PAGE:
There are 15 Republicans and four Democrats who each want to be their party’s candidate to run for office in November’s general election to succeed outgoing U.S. Rep. Pete Olson, a Republican who is not seeking reelection in Texas’ 22nd Congressional District.
Who filed first for the March 3 primaries? It was Republican candidate Greg Hill from Pearland, and the last one to file was also a Republican, Pierce Bush. He is the grandson of former President George H.W. Bush and nephew of former President George W. Bush.
Does filing time matter? No. What about where and how long the candidates have resided in the community? More on that in a bit. Some say this race is about electability. Does that mean a political candidate will do well because of some kind of magical juju or maybe because their campaign is non-partisan or refrains from bashing opponents? There’s another account that suggests “electability” is a code word for discrimination against women and people of color. One thing is certain: Bipartisan polarization is alive and well in Fort Bend County.
The Democratic Party has some candidates seeking to hold political office for the first time. One of the notable candidates on the primary ballot is former diplomat Sri Preston Kulkarni, who ran against Olson in 2018 and might have expected a rematch after losing to Olson by only 5 percentage points. The other Democratic candidates on the primary ballot are Nyanza Moore, Carmine Petricco III and Derrick Reed.
Something to take note of is that District 22 has become very ethnically diverse, which is what some scholars say could be a factor in voting outcomes that are more favorable to Democratic candidates.
But we’re not close to the November election. The primary election, with early voting starting Feb. 18, is what is in focus now.
Although District 22 has historically been more of a Republican stronghold – before and after Democrat Nick Lampson served one term in 2006 – depending on the voter turnout, each political party’s choice is up for grabs. That rings especially true among the 15 Republican contenders.
Along with Pierce Bush and Hill, the Republicans on the primary ballot are Jon Camarillo, Douglas Haggard, Aaron Hermes, Matt Hinton, Dan Mathews, Diana Miller, Troy Nehls, Brandon Penko, Shandon Phan, Bangar Reddy, Howard Lynn Steele Jr., Kathaleen Wall and Joe Walz.
Some predictions lean toward Bush, Hill and Wall as the top vote-getters. Wall was a former candidate in District 2 and in 2018 lost against Dan Crenshaw in neighboring Houston. Locally, she’s made quite an impression with her generous support to community nonprofit efforts, most recently to the Boots and Badges fundraiser held this past weekend at Safari Texas.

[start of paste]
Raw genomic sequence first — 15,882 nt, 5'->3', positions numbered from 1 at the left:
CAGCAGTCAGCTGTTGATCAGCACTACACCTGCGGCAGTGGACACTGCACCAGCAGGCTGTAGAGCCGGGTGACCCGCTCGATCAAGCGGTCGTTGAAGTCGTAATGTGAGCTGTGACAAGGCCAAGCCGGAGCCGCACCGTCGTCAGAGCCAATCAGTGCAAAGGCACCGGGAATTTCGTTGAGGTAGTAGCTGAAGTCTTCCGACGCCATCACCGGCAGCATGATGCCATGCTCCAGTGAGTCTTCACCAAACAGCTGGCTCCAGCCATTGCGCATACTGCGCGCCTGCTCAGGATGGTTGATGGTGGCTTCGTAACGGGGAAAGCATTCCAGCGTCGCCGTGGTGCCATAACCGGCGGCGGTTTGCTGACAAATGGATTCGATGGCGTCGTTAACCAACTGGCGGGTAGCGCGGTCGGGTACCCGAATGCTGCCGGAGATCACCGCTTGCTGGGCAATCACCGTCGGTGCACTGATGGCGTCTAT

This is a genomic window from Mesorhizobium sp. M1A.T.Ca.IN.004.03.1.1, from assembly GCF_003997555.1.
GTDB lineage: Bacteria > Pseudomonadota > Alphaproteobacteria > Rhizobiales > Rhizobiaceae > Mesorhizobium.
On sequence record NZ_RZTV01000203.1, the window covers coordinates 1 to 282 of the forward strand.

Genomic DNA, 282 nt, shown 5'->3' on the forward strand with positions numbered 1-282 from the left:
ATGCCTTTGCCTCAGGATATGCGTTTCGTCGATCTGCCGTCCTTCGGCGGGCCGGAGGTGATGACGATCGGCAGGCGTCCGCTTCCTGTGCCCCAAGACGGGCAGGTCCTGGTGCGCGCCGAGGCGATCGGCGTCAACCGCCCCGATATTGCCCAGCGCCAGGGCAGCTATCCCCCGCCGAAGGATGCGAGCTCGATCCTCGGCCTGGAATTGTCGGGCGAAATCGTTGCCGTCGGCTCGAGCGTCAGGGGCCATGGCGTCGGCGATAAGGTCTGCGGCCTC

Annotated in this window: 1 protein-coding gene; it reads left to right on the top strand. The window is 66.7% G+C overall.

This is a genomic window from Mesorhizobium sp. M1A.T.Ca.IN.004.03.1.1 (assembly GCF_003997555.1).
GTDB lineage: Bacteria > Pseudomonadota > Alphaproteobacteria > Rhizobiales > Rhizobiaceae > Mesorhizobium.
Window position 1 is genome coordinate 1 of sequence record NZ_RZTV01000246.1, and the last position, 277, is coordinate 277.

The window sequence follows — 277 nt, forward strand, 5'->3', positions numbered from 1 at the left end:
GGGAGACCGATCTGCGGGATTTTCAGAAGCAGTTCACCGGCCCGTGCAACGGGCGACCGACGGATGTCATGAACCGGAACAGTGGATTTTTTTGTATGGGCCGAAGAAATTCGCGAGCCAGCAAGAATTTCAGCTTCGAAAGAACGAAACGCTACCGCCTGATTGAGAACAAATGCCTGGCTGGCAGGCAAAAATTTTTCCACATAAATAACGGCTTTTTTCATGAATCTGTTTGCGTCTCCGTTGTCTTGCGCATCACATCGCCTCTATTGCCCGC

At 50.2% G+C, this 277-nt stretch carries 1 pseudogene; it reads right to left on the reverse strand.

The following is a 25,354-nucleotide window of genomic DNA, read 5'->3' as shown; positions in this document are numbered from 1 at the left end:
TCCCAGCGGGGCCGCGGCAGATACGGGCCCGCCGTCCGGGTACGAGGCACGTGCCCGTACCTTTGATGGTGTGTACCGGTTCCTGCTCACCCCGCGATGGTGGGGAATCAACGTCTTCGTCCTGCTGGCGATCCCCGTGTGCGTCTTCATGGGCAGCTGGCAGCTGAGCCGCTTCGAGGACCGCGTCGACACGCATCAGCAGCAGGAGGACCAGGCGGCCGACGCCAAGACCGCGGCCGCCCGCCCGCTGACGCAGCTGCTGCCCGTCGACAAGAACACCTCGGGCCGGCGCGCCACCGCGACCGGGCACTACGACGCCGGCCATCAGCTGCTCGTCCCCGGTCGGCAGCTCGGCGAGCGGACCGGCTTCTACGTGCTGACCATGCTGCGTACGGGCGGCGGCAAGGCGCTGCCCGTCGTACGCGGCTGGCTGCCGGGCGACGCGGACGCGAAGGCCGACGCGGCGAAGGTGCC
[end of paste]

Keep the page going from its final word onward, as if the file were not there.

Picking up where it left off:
Other talking circles focus on Nehls, the Fort Bend County Sheriff who is considered the candidate to watch closely. Nehls is practically home grown. He calls himself the only Fort Bend County officeholder among the candidates and many of us have associated with him for some 30 years, maybe more. We know Troy, Hill lives just down the road, so to speak, and attends and supports many of our local events. And Wall and her husband, we’ve found out, are part of the business community in Sugar Land.
So, when Bush arrived on the scene for the first time this December, there was skepticism. But he’s been here before. As CEO the last seven-plus years for Big Brothers and Big Sisters Lone Star, the largest affiliate in the country, his huge area encompasses all of District 22. Bush said he has the unique distinction of having served and been active in all of District 22. He lives here now and embraces the amazing diversity of the area in appreciation of how the country will look in 20 years.
So, should it matter how long a person has resided in the community to be represented to adequately advocate on its behalf? Some may think so.
But in the end, what really matters is that those running for political office want to make changes for the betterment of their community. And that’s admirable. We need to keep in mind that our vote would be most impactful for the one who has the skills to do it. District 22 is large with close to 1 million in population, and it’s about 93 percent urban and 7 percent rural. Most of the district is in Fort Bend County, some is in Brazoria County (Alvin and Pearland), and a small portion is in Harris County (Friendswood).
Exercise your right to vote. Early voting for the March 3 primary runs from Feb. 18- 28. Let’s take the aspiring District 22 leaders to the next level – the general election in November.